Rand Paul is much more conciliatory toward regular Republicans. Like Grayson, he said he would not run unless Bunning retired. When the senator obliged, Paul announced on his Facebook page that he had "nothing but good things to say" about Bunning and thanked the outgoing senator for his vote against the bailout (politely leaving unmentioned Bunning's vote for the Iraq war). Like his father, Paul is pro-life and would strip the federal courts of their jurisdiction over abortion.
The younger Paul is careful to present his foreign policy views in a way that could appeal to Republicans more hawkish than he. "Defending our Country is the most important function of the federal government," Paul says on his website. "When we are threatened, it is the obligation of our representatives to unleash the full arsenal of power that is granted by and derived from free men and women." While a defender of Congress' sole constitutional authority to declare war, he acknowledges that there are times when the president "can and should make military responses without Congressional authority."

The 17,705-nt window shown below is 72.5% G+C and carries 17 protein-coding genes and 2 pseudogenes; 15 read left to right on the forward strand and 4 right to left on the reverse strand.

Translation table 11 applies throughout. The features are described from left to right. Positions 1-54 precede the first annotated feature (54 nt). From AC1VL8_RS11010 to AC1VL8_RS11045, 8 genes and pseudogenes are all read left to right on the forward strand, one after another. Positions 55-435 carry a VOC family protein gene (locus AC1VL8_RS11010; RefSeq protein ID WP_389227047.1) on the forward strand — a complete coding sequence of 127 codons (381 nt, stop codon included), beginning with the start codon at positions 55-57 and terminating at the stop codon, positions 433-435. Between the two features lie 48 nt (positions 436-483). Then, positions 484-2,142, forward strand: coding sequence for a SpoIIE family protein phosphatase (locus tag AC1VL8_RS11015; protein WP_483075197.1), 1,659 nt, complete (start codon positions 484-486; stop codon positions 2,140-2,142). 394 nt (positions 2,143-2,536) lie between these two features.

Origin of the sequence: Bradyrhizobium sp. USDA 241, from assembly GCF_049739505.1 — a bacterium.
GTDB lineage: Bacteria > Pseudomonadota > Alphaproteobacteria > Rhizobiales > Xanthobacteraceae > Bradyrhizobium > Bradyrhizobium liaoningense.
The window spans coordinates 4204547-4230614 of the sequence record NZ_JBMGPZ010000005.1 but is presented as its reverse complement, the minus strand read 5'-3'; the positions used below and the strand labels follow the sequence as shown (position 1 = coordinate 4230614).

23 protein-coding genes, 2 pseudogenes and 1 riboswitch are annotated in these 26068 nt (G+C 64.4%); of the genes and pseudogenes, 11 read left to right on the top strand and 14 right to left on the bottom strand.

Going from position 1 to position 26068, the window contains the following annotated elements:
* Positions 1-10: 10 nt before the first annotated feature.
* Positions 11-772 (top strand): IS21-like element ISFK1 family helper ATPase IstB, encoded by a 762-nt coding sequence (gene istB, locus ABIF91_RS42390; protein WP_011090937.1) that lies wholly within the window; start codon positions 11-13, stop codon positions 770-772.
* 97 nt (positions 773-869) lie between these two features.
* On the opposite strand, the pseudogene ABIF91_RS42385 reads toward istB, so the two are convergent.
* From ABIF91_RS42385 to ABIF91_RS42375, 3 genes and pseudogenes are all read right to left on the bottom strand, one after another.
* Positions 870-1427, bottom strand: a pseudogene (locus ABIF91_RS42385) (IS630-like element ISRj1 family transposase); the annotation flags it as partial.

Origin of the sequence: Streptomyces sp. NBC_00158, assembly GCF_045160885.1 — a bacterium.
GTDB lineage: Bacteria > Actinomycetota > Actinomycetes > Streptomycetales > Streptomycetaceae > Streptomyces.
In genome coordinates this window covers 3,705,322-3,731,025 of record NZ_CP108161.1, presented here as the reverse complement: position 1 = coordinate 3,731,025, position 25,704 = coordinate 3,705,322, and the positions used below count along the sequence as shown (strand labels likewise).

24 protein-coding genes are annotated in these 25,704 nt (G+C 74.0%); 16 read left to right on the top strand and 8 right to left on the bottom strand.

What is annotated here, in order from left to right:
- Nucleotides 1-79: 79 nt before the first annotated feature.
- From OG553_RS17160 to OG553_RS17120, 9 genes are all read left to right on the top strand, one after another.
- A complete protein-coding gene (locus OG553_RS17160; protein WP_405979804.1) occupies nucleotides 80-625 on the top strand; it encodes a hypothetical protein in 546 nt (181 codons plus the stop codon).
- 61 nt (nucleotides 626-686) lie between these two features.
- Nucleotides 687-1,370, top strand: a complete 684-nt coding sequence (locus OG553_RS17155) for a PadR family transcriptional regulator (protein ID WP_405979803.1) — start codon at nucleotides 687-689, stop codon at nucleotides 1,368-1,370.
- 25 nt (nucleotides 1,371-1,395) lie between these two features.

"As a member of Congress," the statement on his campaign site continues, "Dr. Rand Paul would have demanded and voted in the affirmative for a declaration of war with Afghanistan. He would have demanded and voted against a declaration of war with Iraq." He is similarly judicious on defense expenditures: "In Rand's proposed budget, defense spending would represent a larger percentage of the total budget than it does today, while military spending on unnecessary programs and unconstitutional operations would be eliminated."
Do these men have a chance? Several promising Ron Paul Republicans -- and at least one Ron Paul Democrat -- won their primaries in 2008 but went down to defeat. Murray Sabrin finished third in New Jersey's GOP primary last year. Despite their fundraising prowess, some Paulites have found fiat currency also to be of little value at the ballot box.
In July, a Quinnipiac poll showed Schiff within five points of Dodd as the Republican nominee -- but not registering at all among GOP primary voters. Like his father, Paul has done well in Internet polls but no scientific survey has yet tested his viability. Nevertheless, they are both serious libertarian candidates in competitive Senate races. No wonder they are taking the liberty to run.